DISTRICT 37B: Josh Bollinger of the Easton Star-Democrat reports that the field for the District 37B House of Delegates 2014 general election race got a little more crowded this week. Dorchester Economic Development director Keasha Haythe and southern Eastern Shore cardiologist Rene Desmarais are both seeking the seat held by Del. Jeannie Haddaway, who is running for lieutenant governor.
START CLASS LATER: The push to get county high school start times back to at least 8 a.m., a long-running issue, appears to be picking up speed in Anne Arundel County, where last month dozens of parents, students and community advocates told the county Board of Education that 7:17 a.m. is too early for high school students to begin their day, reports Allison Bourg for the Capital-Gazette.
STUDENT POLLUTION PROTEST: Dr. Gwen DuBois writes in an op-ed for the Sun that students at Benjamin Franklin High School have organized against Energy Answers’ waste-to-energy incinerator planned for a location within one mile of three schools in Curtis Bay. Not only should it not be built so close to their school, it should not be built at all. Calling it a trash-burning “power plant” doesn’t make it safe or change the fact that it would incinerate industrial waste including old tires, plastics and construction materials — up to 1.4 million tons a year.
Here’s the story about the student protest from Fern Shen of Baltimore Brew. Students rallying against a trash incinerator planned in their South Baltimore neighborhood said researching and organizing was important. But talking to fellow residents made it plain to them how sick their neighborhood really was from pollution-linked disease.
CITY HIRES WILLIS: Luke Broadwater reports for the Sun that the Baltimore City Council will be hiring a former top state official to act as an independent lawyer while it considers the mayor’s proposed wide-spread zoning changes. John Willis, who was secretary of state for eight years under Gov. Parris Glendening, will advise the council on the 350 pages of proposed changes. He will be paid $60-an-hour, for a total of $54,000, over the one-year contract.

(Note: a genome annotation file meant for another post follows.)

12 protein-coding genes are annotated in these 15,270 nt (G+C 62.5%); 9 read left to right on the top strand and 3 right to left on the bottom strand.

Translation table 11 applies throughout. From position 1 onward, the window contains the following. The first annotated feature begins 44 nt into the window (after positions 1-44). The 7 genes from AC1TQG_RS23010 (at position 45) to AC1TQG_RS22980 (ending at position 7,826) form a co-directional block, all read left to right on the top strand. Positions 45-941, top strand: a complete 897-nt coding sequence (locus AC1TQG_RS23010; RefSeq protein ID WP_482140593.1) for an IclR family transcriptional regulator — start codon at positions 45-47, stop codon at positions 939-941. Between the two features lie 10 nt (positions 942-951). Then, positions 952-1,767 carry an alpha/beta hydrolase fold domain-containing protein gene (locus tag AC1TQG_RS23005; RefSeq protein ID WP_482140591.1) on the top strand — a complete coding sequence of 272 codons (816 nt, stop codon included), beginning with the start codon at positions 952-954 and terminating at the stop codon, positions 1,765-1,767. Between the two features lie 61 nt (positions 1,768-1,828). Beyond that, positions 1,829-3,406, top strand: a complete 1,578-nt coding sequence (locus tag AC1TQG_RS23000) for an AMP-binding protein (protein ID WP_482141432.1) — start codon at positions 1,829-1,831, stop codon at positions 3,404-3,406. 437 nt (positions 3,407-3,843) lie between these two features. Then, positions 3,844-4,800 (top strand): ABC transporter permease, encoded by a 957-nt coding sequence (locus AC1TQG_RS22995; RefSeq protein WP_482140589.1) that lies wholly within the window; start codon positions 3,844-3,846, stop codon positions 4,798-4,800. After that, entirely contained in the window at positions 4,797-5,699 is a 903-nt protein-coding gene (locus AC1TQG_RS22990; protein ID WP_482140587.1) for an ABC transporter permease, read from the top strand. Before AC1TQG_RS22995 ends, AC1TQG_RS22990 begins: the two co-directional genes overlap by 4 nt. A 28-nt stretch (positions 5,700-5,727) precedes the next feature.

VEHICLE SNOW: Snow can be a pretty sight in many places, but the roof or hood of a vehicle is not one of them — especially if the driver ahead of you is sending icy projectiles your way, Kevin James Shay writes in the Gazette. While states such as Pennsylvania, Connecticut and New Jersey have laws requiring drivers to remove snow and ice from their vehicles’ hoods and roofs as well as windshields, Maryland only requires that vehicles be clear of snow from windshields and lights.
NOTEBOOK: The Gazette’s Reporters Notebook has items on the sale of the AFL-CIO’s Labor College campus in Silver Spring; a report on MarylandReporter.com’s very own State House Birthday Calendar (Hat tip to editor Andy Schotz, as Mike Allen’s Playbook might say); and there is an almost article-length item about Del. Luiz Simmons and his beef with Center Maryland columnist Josh Kurtz about a column highly critical of Simmons. The delegate believes the column was influenced by Kurtz’s bias toward former Del. Cheryl Kagan, who is opposing Simmons in the District 17 Senate race.